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my target is to copy /tmp/my_file from 10.10.10.1 to my Linux machine without login and password , I set the passwords file with the right password - secret123 so rsync should work , please advice why I get Permission denied.

Remark - 10.10.10.1 address is linux machine version – red hat 5.3

   rsync -WavH --password-file=/tmp/passwords --progress root@10.10.10.1:/tmp/my_file .


   Permission denied.
   rsync: connection unexpectedly closed (0 bytes read so far)
   rsync error: error in rsync protocol data stream (code 12) at io.c(165)

   more /tmp/passwords
   secret123

   ls -ltr  passwords
   -rwxr-xr-x    1 root     root           10 Sep 12 17:32 passwords
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3 Answers

up vote 1 down vote accepted

It looks like you may be using SSH to connect to root. SSH usually doesn't allow logins to root, and many distributions don't allow root logins at all. You might be better off using an SSH authorized key to enable you to connect as root.

It would be better to connect to an account other than root if you can.

If you want to use an rsync deamon on the remote end I believe you need two colons after the server specification. Rsync user ids are not the same as system user ids. Access is controled by the rsync configuration file.

EDIT: If you are using an rsyncd deamon on 10.10.10.1 then either of these should work. (NOTE: I changed the user id, try to avoid using root.) I also assume you have a tmp module mapping to /tmp.

rsync -WavH --password-file=/tmp/passwords --progress rsync@10.10.10.1::tmp/my_file .
rsync -WavH --password-file=/tmp/passwords --progress rsyncd://rsync@10.10.10.1:tmp/my_file .

Verify you can connect to the daemon process with the command telnet 10.10.10.1 873 which should return an RSYNC version. You can also test using rsync with the command rsync 10.10.10.1:: which should return a list of public shares. Add your userid and password file to the command to get private shared.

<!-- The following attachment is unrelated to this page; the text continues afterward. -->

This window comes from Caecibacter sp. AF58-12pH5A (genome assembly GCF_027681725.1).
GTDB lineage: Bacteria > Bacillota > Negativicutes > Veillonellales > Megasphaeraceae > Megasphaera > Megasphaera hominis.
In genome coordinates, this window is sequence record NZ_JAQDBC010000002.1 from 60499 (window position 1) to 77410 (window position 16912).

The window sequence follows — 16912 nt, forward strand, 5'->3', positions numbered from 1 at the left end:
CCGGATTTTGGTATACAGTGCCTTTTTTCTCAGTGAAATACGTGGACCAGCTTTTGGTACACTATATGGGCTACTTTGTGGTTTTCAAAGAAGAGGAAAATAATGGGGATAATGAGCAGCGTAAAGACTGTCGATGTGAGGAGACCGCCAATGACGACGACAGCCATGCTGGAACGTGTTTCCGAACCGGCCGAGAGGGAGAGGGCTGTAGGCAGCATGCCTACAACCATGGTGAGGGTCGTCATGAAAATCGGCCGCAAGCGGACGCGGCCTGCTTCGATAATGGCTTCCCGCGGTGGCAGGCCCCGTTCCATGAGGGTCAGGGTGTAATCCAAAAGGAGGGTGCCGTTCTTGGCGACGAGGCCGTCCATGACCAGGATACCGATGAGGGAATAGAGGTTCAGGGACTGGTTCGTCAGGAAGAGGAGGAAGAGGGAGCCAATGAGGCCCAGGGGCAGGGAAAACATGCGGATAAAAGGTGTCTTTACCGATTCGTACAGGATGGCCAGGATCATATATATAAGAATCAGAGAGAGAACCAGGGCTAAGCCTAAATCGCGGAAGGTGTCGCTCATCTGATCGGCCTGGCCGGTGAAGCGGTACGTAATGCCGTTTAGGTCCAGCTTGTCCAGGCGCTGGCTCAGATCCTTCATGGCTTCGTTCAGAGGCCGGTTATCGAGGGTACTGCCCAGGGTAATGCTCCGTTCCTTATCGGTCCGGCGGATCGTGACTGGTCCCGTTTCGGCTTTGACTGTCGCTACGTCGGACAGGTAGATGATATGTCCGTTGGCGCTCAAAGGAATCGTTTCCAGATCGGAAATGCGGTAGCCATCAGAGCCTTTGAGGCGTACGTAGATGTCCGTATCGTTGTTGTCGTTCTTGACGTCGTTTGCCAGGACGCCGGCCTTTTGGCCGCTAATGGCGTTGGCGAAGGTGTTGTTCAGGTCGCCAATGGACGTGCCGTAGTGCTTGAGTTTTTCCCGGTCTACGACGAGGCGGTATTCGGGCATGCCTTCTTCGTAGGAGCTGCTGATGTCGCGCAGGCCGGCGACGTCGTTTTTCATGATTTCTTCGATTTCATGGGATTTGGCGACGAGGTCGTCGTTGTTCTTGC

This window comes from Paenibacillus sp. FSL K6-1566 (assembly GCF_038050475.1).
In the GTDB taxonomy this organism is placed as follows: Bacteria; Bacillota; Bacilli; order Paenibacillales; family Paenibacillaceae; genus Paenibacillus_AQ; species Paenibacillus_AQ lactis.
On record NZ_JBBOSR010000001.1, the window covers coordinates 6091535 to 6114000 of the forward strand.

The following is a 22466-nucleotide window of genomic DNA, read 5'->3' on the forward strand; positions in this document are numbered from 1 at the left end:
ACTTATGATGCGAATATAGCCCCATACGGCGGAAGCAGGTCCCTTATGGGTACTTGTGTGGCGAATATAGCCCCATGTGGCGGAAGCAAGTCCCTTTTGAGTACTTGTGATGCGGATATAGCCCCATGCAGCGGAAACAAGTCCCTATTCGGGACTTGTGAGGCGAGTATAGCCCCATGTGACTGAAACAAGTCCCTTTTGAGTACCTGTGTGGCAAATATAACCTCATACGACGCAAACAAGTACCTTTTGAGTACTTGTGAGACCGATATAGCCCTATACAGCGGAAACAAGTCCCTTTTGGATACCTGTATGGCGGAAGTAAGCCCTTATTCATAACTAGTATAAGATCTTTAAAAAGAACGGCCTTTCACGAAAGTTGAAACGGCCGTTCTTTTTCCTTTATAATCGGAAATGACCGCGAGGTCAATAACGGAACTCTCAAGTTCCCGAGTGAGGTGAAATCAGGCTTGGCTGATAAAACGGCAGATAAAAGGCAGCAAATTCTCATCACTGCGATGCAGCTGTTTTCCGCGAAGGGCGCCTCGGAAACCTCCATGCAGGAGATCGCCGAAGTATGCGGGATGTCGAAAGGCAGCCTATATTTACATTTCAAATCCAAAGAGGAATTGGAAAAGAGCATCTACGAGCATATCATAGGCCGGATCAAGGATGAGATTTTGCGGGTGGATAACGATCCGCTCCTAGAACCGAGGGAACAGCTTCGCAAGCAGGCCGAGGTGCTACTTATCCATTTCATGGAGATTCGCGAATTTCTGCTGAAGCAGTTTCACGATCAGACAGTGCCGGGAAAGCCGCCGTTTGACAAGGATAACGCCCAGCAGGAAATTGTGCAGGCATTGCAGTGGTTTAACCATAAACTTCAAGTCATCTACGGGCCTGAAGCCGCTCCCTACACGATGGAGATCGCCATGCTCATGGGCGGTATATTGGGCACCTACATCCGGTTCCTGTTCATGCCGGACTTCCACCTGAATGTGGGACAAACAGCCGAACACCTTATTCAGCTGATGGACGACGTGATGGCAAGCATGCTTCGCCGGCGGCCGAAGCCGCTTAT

If, as it appear,s you are using ssh, use a private key. You can use ssh-agent and ssh-add to load the key so you don't need to enter the password. Again don't use root unless you must. It would be better to give access to the file using a different group, and setup a userid with access to that group.

You can test ssh access with ssh. If the file is always new when you want to copy it, then scp would be simpler than rsync.

Try testing access without a copy option. Something like this should work:

rsync -vvv --password-file=/tmp/passwords rsync@10.10.10.1::tmp/my_file

EDIT2: I re-read your query. It appears you want to copy a single file without login. The easiest approach would be to use scp with am authorized key file on the remote system. Few files are only readable by root, so you should be able to use a different user id. Try a command like:

scp user@10.10.10.1:/tmp/my_file . 

The only advantage to using rsync is to avoid copying the file if it hasn't been replaced. Because you use the -W option, you loose the advantage of only transferring changes. For log files the --append option can be helpful in speeding up transfers.

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about "two colons after the server specification." please give me example of the right syntax (what I need to fix in my syntax?) –  Diana Nov 13 '11 at 16:02
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--password-file option can be used only when connecting to a rsync server.

You have to use rsync over ssh with key authentication in order to work.

-password-file This option allows you to provide a password in a file for accessing an rsync daemon.

from: rsync man page

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The simplest way would be to setup SSH keys and use these to establish your rsync connection.

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